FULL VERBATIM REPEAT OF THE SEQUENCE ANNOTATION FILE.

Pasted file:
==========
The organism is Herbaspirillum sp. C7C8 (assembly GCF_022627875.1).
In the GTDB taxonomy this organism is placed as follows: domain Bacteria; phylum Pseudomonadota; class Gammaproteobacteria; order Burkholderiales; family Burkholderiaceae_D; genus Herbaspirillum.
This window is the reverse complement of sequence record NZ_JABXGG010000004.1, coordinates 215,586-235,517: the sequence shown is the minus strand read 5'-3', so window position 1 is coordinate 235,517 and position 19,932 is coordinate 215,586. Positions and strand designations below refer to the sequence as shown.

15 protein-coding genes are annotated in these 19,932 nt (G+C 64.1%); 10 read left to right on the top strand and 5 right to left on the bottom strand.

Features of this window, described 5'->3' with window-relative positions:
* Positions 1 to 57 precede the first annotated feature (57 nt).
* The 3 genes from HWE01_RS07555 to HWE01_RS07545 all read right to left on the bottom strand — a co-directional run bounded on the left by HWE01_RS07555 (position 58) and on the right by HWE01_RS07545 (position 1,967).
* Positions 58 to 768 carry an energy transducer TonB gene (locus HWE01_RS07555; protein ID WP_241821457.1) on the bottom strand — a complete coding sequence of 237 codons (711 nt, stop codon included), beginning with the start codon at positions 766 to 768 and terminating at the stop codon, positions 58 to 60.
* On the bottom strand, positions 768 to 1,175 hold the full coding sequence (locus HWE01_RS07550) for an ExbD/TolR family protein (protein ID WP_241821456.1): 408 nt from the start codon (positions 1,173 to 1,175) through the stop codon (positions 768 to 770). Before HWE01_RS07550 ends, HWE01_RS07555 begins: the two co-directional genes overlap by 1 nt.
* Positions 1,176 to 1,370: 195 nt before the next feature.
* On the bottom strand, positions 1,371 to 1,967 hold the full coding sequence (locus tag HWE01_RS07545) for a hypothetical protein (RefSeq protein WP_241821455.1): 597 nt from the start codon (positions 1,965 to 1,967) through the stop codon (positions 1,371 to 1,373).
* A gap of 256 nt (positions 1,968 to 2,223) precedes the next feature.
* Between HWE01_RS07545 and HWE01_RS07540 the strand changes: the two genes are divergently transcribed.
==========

The organism is Herbaspirillum sp. C7C8 (assembly GCF_022627875.1).
In the GTDB taxonomy this organism is placed as follows: domain Bacteria; phylum Pseudomonadota; class Gammaproteobacteria; order Burkholderiales; family Burkholderiaceae_D; genus Herbaspirillum.
This window is the reverse complement of sequence record NZ_JABXGG010000004.1, coordinates 215,586-235,517: the sequence shown is the minus strand read 5'-3', so window position 1 is coordinate 235,517 and position 19,932 is coordinate 215,586. Positions and strand designations below refer to the sequence as shown.

15 protein-coding genes are annotated in these 19,932 nt (G+C 64.1%); 10 read left to right on the top strand and 5 right to left on the bottom strand.

Features of this window, described 5'->3' with window-relative positions:
* Positions 1 to 57 precede the first annotated feature (57 nt).
* The 3 genes from HWE01_RS07555 to HWE01_RS07545 all read right to left on the bottom strand — a co-directional run bounded on the left by HWE01_RS07555 (position 58) and on the right by HWE01_RS07545 (position 1,967).
* Positions 58 to 768 carry an energy transducer TonB gene (locus HWE01_RS07555; protein ID WP_241821457.1) on the bottom strand — a complete coding sequence of 237 codons (711 nt, stop codon included), beginning with the start codon at positions 766 to 768 and terminating at the stop codon, positions 58 to 60.
* On the bottom strand, positions 768 to 1,175 hold the full coding sequence (locus HWE01_RS07550) for an ExbD/TolR family protein (protein ID WP_241821456.1): 408 nt from the start codon (positions 1,173 to 1,175) through the stop codon (positions 768 to 770). Before HWE01_RS07550 ends, HWE01_RS07555 begins: the two co-directional genes overlap by 1 nt.
* Positions 1,176 to 1,370: 195 nt before the next feature.
* On the bottom strand, positions 1,371 to 1,967 hold the full coding sequence (locus tag HWE01_RS07545) for a hypothetical protein (RefSeq protein WP_241821455.1): 597 nt from the start codon (positions 1,965 to 1,967) through the stop codon (positions 1,371 to 1,373).
* A gap of 256 nt (positions 1,968 to 2,223) precedes the next feature.
* Between HWE01_RS07545 and HWE01_RS07540 the strand changes: the two genes are divergently transcribed.